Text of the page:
Value Stream Mapping: Making It Work

March 2, 2009
VSM activities should guide improvement efforts, not simply document processes.

Value stream mapping (VSM) is one of the most fundamental tools associated with lean improvement activities to reduce wastes and improve cycle times. VSM is not a highly complex tool nor is it difficult for people to understand. However, VSM provides insights into two very important questions necessary for gaining and sustaining any type of improvement:

  1. Where are we now?
  2. Where do we want to go?

Similar to the use of control charts in the early 1980s, there is a proliferation of value stream-mapping activities in companies "doing lean." Unfortunately, many of these mapping activities result in mere documentation of the stages and flow of a system or process that may or may not provide new insights into ways to improve the system. "Isn't that what mapping is supposed to do? Give us a map of our process?" No, in addition to insights into the above two questions, any VSM should also provide a framework for improvement work.

Work involves the exertion of effort in order to create or accomplish something. A fundamental failure mode in VSM activities is the sole focus on the map and the identification of current sources of waste. Since all processes exist across changing time and conditions, a description of today is outdated tomorrow. Hence, a VSM is only as good as the work that it generates.

Therefore, VSM activities should guide project work and improvement efforts. It should provide insights into a two additional questions:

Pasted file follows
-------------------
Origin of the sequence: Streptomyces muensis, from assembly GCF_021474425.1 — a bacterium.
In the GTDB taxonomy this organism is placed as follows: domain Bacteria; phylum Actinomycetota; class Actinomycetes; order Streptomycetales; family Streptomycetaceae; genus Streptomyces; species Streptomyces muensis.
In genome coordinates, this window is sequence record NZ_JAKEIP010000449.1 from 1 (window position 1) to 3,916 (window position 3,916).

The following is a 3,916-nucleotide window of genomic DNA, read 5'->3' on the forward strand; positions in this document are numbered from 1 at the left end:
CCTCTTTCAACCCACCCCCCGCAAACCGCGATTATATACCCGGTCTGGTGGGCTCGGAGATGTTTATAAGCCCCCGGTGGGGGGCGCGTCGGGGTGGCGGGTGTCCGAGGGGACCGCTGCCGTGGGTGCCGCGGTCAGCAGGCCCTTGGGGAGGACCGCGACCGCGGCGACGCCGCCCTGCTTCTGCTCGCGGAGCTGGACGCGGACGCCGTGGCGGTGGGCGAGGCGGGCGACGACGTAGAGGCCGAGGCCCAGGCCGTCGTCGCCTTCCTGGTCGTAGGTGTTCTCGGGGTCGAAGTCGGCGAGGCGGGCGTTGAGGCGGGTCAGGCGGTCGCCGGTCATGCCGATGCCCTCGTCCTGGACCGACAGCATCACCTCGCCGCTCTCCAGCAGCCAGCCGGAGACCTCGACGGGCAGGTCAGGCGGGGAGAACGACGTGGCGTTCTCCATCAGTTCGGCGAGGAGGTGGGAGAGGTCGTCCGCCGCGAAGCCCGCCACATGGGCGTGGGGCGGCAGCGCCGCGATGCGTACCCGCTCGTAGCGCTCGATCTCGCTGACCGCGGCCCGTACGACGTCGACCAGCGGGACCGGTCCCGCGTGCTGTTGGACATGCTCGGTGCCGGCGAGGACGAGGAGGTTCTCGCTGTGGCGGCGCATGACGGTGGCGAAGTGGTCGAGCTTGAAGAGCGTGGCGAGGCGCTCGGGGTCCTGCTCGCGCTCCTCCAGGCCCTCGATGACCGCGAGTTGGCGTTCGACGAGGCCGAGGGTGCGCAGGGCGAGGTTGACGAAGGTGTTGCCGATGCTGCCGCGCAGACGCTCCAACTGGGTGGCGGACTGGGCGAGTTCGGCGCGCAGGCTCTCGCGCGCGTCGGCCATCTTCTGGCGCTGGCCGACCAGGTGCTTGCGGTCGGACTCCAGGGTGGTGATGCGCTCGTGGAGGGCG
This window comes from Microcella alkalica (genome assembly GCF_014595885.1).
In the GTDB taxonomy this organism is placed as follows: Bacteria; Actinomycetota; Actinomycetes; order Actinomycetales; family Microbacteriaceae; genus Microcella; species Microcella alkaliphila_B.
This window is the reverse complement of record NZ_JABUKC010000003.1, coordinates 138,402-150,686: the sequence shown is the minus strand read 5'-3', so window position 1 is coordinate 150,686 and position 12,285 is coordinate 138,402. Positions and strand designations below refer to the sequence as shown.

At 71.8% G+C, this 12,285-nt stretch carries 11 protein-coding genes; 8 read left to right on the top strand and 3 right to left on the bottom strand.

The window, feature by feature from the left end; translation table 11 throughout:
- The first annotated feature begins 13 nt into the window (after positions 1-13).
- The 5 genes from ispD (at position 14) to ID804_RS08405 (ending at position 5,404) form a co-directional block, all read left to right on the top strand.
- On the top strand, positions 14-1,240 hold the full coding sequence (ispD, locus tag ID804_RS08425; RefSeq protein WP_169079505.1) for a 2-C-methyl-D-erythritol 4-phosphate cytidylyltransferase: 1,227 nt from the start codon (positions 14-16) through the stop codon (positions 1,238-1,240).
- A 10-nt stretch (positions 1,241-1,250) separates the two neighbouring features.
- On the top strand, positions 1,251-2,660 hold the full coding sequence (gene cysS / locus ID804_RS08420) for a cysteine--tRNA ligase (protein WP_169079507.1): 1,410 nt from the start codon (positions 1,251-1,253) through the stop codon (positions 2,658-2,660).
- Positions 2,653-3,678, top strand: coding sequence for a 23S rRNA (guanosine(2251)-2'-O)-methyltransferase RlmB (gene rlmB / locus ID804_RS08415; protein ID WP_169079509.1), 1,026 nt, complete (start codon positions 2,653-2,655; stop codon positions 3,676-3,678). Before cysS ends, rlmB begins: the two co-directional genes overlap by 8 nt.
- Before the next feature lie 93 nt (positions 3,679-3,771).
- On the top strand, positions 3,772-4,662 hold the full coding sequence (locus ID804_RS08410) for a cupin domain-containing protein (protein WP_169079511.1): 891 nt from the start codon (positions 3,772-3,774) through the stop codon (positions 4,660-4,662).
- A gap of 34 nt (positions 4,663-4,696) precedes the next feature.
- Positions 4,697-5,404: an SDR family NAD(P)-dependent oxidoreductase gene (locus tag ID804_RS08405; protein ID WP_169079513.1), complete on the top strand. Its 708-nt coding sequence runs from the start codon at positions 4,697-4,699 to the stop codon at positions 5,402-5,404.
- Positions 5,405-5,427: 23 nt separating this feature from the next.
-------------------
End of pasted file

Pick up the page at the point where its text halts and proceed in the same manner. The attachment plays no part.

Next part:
1. What work must be done to move toward the future state?
  2. Why hasn't the work already occurred?

Peerless Pump Co. is doing what many companies have failed to do with mapping activities. It is using VSM to align and focus work across the many functions and hierarchies involved in its engineered-to-order (ETO) business. The focus is not on the maps but on specific, well-defined projects that must be accomplished in order to achieve a sustainable future state of reduced and more predictable cycle times. Leroy Williams, general manager, shares, "Not only are we using value stream mapping to identify the wastes and complexities in our system, we are also using the mapping activities to drive answers and to identify and focus improvement projects across our functional boundaries."

Peerless Pumps is embracing the fundamental objectives of value stream mapping:

  • The creation of a common vision to guide improvement activities,
  • The establishment of specific projects and activities necessary to reduce the gap between the current state and desired future state of the process, and
  • The alignment of those improvement activities across the members of the value stream toward that common vision.

Cheryl Hild is a faculty member in the Department of Statistics, Operations, and Management Science at the University of Tennessee.

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